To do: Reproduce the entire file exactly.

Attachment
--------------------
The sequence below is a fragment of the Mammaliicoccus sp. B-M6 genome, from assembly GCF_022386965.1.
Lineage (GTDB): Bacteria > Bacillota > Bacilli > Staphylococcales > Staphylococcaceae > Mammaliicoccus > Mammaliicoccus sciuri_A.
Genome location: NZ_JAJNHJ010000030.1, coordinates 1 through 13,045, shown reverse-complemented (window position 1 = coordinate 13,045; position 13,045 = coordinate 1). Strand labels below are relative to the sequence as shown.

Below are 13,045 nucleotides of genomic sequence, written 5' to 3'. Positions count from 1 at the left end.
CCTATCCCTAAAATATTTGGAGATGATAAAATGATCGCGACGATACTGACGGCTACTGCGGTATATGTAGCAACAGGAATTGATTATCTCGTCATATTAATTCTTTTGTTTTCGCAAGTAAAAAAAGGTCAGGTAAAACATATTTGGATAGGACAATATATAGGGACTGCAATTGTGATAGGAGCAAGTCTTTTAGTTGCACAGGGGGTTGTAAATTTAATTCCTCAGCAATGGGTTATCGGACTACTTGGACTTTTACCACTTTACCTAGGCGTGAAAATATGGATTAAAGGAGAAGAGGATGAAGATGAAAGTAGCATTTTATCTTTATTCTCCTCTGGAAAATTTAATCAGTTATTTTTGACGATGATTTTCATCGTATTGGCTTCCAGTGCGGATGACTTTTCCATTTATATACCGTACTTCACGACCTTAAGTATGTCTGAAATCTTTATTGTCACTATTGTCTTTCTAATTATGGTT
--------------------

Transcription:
The sequence below is a fragment of the Mammaliicoccus sp. B-M6 genome, from assembly GCF_022386965.1.
Lineage (GTDB): Bacteria > Bacillota > Bacilli > Staphylococcales > Staphylococcaceae > Mammaliicoccus > Mammaliicoccus sciuri_A.
Genome location: NZ_JAJNHJ010000030.1, coordinates 1 through 13,045, shown reverse-complemented (window position 1 = coordinate 13,045; position 13,045 = coordinate 1). Strand labels below are relative to the sequence as shown.

Below are 13,045 nucleotides of genomic sequence, written 5' to 3'. Positions count from 1 at the left end.
CCTATCCCTAAAATATTTGGAGATGATAAAATGATCGCGACGATACTGACGGCTACTGCGGTATATGTAGCAACAGGAATTGATTATCTCGTCATATTAATTCTTTTGTTTTCGCAAGTAAAAAAAGGTCAGGTAAAACATATTTGGATAGGACAATATATAGGGACTGCAATTGTGATAGGAGCAAGTCTTTTAGTTGCACAGGGGGTTGTAAATTTAATTCCTCAGCAATGGGTTATCGGACTACTTGGACTTTTACCACTTTACCTAGGCGTGAAAATATGGATTAAAGGAGAAGAGGATGAAGATGAAAGTAGCATTTTATCTTTATTCTCCTCTGGAAAATTTAATCAGTTATTTTTGACGATGATTTTCATCGTATTGGCTTCCAGTGCGGATGACTTTTCCATTTATATACCGTACTTCACGACCTTAAGTATGTCTGAAATCTTTATTGTCACTATTGTCTTTCTAATTATGGTT